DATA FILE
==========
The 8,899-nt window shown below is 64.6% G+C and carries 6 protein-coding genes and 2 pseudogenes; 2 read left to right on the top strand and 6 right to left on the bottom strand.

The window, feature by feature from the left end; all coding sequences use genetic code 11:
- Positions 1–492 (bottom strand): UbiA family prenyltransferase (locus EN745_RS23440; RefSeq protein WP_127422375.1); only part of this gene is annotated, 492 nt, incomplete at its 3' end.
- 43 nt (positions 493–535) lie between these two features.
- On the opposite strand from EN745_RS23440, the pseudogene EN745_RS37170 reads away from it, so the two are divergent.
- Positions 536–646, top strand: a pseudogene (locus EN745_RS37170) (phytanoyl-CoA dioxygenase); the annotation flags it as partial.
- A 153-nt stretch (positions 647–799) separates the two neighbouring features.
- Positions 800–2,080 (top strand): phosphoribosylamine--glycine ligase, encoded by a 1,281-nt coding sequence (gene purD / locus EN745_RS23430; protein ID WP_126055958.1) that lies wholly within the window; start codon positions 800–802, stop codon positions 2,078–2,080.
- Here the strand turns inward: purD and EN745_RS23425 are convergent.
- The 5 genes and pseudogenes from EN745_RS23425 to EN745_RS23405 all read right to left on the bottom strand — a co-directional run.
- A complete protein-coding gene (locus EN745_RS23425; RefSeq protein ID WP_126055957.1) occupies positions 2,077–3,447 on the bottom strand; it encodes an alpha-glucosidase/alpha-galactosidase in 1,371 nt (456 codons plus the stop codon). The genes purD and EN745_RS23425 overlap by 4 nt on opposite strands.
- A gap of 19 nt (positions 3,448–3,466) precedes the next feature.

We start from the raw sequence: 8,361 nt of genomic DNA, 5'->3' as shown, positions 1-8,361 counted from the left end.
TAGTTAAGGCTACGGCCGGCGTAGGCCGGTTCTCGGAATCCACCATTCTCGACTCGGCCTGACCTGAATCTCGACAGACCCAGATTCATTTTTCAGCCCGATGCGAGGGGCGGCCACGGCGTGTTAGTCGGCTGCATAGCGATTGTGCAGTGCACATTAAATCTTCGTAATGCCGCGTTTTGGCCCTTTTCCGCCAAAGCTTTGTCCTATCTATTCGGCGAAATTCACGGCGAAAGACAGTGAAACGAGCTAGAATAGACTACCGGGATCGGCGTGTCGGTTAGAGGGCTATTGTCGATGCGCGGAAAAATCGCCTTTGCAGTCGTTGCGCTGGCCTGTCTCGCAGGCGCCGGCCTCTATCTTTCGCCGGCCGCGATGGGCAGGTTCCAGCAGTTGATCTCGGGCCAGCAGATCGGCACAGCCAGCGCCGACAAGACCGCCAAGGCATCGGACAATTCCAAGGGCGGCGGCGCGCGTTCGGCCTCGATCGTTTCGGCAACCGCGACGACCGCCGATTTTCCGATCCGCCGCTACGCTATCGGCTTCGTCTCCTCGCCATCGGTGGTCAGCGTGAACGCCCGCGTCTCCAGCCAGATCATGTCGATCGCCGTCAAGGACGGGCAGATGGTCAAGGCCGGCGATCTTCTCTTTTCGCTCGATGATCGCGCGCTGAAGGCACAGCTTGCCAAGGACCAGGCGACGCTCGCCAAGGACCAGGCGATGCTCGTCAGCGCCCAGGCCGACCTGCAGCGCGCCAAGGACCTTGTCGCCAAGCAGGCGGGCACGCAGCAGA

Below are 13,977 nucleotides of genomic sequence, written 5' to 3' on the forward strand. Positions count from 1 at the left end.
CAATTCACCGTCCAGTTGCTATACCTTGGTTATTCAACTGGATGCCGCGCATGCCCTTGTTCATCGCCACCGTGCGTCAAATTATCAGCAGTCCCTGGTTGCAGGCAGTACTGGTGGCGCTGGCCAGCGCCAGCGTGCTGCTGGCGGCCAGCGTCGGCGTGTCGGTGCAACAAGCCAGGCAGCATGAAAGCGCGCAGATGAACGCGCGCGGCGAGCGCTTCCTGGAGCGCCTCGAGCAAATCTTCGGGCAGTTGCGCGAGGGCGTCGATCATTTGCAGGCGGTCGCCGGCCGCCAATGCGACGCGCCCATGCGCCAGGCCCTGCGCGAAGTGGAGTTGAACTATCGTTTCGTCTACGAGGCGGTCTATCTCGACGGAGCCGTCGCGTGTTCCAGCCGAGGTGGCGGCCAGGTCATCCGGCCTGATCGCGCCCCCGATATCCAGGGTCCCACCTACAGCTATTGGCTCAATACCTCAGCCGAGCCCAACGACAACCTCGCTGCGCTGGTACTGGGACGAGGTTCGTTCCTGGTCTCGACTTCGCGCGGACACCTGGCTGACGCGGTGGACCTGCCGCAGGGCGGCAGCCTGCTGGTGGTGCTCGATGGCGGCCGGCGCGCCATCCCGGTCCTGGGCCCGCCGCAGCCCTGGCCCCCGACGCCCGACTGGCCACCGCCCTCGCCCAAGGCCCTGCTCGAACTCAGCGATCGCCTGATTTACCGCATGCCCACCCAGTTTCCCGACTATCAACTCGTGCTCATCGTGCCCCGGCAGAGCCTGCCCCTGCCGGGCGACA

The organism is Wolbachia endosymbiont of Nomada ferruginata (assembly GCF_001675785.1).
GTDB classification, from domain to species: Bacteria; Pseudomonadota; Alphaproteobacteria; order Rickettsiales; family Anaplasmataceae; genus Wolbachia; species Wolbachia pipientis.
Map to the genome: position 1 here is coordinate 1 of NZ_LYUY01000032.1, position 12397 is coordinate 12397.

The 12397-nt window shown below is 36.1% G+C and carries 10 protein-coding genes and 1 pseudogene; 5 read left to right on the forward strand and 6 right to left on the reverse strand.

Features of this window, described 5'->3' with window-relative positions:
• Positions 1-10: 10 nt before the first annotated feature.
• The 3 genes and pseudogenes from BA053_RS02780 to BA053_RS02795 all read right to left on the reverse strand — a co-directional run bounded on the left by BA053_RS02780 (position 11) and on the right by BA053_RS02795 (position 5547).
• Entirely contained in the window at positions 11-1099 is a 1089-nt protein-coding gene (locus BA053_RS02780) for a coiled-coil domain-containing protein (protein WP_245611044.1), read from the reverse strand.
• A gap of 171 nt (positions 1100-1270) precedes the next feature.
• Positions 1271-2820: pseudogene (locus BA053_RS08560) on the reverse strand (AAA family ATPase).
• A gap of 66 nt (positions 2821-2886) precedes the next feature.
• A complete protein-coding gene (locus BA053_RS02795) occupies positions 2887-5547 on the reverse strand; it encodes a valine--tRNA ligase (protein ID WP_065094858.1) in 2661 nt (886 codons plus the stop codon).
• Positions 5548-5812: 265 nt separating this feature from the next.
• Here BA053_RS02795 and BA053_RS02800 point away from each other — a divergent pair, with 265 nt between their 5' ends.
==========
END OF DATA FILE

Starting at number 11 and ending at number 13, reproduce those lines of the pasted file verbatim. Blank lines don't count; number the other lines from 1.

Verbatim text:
- A complete protein-coding gene (locus EN745_RS23425; RefSeq protein ID WP_126055957.1) occupies positions 2,077–3,447 on the bottom strand; it encodes an alpha-glucosidase/alpha-galactosidase in 1,371 nt (456 codons plus the stop codon). The genes purD and EN745_RS23425 overlap by 4 nt on opposite strands.
- A gap of 19 nt (positions 3,448–3,466) precedes the next feature.

We start from the raw sequence: 8,361 nt of genomic DNA, 5'->3' as shown, positions 1-8,361 counted from the left end.